Start with reading. A lot. And don't read just to master the content, while you will need that, in order to conduct serious research you need to be able to inquire about why an author is asking the questions that they are asking and how they are framing their answers. Get a history degree. This will allow you to get a sense of what sort of medieval studies you want to engage with, ie: do you like working with documents? Coins? Objects? Literature? Theology? There are many, many paths into medieval studies: take a look at the presentation lists from past conferences of medieval studies at Kalamazoo, MI, USA, where I'd say the bulk of those studying the middle ages come from a wide spectrum of the humanities and not just history departments. While doing your degree, be sure to take a few classes in other fields and other aspects of history, as this is important for keeping the questions you are asking of your sources into perspective.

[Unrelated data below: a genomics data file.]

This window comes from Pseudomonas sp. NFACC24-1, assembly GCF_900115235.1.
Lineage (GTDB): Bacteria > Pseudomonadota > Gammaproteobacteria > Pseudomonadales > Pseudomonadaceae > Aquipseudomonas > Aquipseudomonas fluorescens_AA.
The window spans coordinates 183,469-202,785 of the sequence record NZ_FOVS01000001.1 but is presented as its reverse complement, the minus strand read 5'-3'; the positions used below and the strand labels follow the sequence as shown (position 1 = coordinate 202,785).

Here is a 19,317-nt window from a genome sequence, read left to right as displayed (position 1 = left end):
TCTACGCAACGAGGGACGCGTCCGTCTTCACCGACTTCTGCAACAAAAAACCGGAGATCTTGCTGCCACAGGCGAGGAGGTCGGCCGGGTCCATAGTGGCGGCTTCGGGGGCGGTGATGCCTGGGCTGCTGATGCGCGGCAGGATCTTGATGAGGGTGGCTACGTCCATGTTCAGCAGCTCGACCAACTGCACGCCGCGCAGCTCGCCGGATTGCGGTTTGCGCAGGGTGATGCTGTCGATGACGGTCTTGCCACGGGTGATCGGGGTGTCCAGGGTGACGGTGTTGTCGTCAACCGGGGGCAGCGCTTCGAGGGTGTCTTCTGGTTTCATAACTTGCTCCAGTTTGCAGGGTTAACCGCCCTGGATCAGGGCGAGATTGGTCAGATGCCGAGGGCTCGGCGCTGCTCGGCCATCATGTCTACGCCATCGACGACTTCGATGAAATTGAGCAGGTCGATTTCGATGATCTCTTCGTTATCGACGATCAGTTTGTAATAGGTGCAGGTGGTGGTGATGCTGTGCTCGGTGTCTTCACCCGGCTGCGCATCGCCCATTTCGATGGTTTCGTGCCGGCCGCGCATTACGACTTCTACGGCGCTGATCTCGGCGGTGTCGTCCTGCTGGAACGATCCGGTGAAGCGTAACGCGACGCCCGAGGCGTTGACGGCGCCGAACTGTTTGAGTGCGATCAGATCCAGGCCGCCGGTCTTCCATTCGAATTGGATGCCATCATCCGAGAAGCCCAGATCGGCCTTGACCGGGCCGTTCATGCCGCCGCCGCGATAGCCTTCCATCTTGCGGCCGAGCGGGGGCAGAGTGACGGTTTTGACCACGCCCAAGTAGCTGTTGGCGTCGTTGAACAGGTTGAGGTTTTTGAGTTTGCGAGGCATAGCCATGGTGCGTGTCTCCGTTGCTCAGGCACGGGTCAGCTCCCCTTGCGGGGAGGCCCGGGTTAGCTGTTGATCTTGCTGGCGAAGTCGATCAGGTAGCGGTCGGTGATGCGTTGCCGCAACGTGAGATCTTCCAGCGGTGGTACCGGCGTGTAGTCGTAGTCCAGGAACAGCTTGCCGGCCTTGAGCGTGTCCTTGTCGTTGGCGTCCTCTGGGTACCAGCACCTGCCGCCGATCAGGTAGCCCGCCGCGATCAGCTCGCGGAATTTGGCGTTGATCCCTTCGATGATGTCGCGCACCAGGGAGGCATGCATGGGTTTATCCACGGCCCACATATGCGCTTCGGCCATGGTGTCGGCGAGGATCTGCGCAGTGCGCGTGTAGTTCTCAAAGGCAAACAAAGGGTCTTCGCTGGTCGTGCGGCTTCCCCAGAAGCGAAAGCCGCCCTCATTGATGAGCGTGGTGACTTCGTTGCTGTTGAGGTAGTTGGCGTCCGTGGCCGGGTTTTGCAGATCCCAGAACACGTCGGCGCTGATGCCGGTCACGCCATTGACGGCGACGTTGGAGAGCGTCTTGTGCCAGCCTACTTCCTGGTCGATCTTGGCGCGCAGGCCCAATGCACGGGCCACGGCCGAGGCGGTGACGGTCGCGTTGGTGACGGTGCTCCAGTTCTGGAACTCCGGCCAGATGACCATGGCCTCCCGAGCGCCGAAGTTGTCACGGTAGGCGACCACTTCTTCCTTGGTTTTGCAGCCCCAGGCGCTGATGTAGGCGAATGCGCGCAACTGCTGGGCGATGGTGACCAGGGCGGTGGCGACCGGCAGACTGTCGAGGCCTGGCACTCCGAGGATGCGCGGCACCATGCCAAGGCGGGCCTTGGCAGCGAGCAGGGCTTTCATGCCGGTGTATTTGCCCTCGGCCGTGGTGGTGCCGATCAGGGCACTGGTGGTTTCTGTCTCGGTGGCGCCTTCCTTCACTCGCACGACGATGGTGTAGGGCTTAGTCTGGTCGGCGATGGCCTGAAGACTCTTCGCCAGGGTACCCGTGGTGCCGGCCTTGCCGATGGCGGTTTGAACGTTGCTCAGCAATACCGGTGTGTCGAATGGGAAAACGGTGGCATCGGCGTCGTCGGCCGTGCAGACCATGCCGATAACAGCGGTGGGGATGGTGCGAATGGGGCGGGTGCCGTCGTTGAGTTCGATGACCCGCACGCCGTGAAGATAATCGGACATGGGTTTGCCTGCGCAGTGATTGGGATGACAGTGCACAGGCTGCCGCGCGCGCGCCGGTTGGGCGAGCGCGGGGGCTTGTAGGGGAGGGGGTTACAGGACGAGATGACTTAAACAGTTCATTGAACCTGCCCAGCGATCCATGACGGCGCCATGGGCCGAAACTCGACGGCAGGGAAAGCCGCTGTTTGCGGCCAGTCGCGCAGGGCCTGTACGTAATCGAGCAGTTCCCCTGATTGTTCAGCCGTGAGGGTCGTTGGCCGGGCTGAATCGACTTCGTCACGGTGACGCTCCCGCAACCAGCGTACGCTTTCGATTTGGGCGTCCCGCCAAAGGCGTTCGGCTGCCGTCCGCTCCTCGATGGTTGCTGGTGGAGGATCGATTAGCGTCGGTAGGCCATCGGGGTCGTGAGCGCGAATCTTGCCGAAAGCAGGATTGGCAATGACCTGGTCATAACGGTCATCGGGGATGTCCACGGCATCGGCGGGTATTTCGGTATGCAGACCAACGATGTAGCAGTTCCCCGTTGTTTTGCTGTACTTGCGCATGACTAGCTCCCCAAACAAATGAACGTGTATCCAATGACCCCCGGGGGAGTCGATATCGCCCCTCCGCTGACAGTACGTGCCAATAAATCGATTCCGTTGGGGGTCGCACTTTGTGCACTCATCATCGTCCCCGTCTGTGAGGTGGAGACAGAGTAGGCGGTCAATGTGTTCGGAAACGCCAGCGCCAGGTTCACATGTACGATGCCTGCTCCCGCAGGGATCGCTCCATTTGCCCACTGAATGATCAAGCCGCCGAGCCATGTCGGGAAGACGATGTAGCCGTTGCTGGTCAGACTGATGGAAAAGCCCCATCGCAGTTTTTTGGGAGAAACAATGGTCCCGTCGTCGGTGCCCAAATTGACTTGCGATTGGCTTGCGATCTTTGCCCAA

For now, read what interests you. For later, you will need to focus more. "Middle ages" can cover just about anything from late antiquity in the British Isles to the Ottoman period in Iraq, so there's a huge range of places, languages, and literatures to deal with. My general suggestion would be to focus in on one "major" medieval language (Latin, Greek, Arabic) during your studies and get a taste for the others. The reason for this is that some of them (namely, Greek and Arabic) can be quite difficult and will take several years to achieve functional reading comprehension of edited texts, not to speak of the issues that come up when you have to deal with material in manuscript. The second reason is that major langauges open up a lot of source material but also help you in branching off into others. For example, if your Arabic is good then jumping into Syriac will not be so bad, and Greek will give you a (minor) leg up towards Armenian. For any of this, you will also need the major European languages. German and French are critical, you know English, and Latin and French will allow you to make some headway into Italian without a huge investment of time.